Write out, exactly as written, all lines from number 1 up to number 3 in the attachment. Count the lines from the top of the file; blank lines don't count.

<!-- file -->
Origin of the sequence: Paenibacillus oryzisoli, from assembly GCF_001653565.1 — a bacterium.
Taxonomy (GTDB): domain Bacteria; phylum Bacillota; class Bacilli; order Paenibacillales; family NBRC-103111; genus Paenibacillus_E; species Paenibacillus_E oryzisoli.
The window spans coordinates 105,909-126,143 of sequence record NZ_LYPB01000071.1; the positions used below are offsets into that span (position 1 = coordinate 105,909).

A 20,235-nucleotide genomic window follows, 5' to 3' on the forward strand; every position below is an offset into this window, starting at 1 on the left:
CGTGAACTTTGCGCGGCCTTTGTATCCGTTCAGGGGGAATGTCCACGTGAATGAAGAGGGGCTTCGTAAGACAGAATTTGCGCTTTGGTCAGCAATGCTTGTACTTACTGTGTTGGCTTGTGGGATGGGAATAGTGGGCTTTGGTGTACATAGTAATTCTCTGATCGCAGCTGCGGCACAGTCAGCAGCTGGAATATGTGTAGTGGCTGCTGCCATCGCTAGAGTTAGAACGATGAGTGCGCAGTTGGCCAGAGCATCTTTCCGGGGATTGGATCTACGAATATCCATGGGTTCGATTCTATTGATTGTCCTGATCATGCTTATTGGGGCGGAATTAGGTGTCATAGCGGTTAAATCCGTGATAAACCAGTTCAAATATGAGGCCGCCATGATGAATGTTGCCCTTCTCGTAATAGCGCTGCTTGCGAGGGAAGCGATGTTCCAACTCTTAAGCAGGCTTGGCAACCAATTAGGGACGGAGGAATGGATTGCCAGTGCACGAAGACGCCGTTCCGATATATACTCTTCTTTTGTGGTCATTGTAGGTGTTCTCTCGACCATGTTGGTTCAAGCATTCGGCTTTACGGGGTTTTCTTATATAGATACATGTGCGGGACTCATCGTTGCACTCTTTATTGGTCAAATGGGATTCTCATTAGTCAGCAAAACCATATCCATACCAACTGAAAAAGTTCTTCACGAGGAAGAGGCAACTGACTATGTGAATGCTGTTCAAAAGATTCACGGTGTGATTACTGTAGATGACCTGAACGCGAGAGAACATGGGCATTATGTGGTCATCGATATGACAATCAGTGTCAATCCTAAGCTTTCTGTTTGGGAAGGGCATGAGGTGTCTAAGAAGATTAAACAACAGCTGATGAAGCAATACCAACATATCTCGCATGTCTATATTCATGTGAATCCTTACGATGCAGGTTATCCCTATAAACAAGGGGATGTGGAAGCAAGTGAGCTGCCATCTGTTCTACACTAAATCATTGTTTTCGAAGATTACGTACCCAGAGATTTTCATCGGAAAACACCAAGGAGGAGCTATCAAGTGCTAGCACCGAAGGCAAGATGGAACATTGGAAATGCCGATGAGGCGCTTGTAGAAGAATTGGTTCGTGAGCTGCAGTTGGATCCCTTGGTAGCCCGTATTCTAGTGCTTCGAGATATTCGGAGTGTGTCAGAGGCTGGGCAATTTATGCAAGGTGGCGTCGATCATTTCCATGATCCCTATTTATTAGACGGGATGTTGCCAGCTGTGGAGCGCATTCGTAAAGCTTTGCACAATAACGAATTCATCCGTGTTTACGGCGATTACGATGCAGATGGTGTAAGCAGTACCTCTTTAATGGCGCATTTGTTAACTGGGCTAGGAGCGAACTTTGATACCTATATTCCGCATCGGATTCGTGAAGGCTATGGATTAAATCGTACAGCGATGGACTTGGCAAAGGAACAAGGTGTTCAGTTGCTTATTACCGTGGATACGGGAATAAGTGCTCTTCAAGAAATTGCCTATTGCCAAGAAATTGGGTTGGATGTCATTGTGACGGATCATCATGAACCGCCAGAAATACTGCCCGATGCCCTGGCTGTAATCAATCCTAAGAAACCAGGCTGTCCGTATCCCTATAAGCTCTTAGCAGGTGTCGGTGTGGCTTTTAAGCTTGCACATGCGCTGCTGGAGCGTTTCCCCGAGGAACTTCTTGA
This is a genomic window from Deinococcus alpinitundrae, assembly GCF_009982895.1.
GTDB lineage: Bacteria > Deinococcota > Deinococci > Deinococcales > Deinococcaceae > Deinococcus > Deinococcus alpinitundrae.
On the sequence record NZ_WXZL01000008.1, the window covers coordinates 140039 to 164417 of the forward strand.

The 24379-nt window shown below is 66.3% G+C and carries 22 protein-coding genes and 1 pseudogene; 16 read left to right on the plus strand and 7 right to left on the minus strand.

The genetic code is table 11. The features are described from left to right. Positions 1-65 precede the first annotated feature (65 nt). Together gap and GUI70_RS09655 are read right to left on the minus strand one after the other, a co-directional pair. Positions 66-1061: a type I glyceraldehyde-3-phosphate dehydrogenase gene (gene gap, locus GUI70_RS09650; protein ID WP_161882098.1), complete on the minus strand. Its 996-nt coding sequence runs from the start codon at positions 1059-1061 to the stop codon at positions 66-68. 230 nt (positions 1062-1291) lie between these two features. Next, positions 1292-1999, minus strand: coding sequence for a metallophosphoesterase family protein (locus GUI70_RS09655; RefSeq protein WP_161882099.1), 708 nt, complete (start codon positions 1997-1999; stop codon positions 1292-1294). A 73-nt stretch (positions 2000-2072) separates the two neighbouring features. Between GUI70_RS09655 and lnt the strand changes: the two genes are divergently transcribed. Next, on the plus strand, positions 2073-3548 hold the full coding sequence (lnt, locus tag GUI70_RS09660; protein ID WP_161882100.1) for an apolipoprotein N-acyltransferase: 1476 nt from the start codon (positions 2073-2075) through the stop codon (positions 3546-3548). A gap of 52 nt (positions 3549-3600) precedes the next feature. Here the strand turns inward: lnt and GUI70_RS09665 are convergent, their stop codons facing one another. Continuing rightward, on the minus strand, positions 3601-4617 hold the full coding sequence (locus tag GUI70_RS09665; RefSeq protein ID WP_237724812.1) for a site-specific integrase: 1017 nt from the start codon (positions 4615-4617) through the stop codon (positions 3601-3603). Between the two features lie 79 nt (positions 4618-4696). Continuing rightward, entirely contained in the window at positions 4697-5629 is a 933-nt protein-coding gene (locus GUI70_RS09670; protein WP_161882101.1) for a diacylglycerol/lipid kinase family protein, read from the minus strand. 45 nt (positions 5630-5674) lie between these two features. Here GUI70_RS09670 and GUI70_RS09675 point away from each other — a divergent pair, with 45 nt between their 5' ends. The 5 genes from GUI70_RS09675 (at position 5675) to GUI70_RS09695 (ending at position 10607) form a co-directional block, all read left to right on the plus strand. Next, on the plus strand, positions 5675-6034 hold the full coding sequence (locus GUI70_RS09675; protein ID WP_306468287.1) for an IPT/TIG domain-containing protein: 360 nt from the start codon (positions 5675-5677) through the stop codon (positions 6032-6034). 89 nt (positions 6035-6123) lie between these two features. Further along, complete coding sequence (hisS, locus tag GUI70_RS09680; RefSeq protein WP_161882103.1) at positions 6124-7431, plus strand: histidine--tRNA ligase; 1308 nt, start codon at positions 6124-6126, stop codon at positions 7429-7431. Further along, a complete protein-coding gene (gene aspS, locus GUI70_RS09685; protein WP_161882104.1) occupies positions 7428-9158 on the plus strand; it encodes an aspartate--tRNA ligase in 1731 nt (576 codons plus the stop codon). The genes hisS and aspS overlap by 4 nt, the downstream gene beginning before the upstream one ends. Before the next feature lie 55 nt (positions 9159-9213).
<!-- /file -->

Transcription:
Origin of the sequence: Paenibacillus oryzisoli, from assembly GCF_001653565.1 — a bacterium.
Taxonomy (GTDB): domain Bacteria; phylum Bacillota; class Bacilli; order Paenibacillales; family NBRC-103111; genus Paenibacillus_E; species Paenibacillus_E oryzisoli.
The window spans coordinates 105,909-126,143 of sequence record NZ_LYPB01000071.1; the positions used below are offsets into that span (position 1 = coordinate 105,909).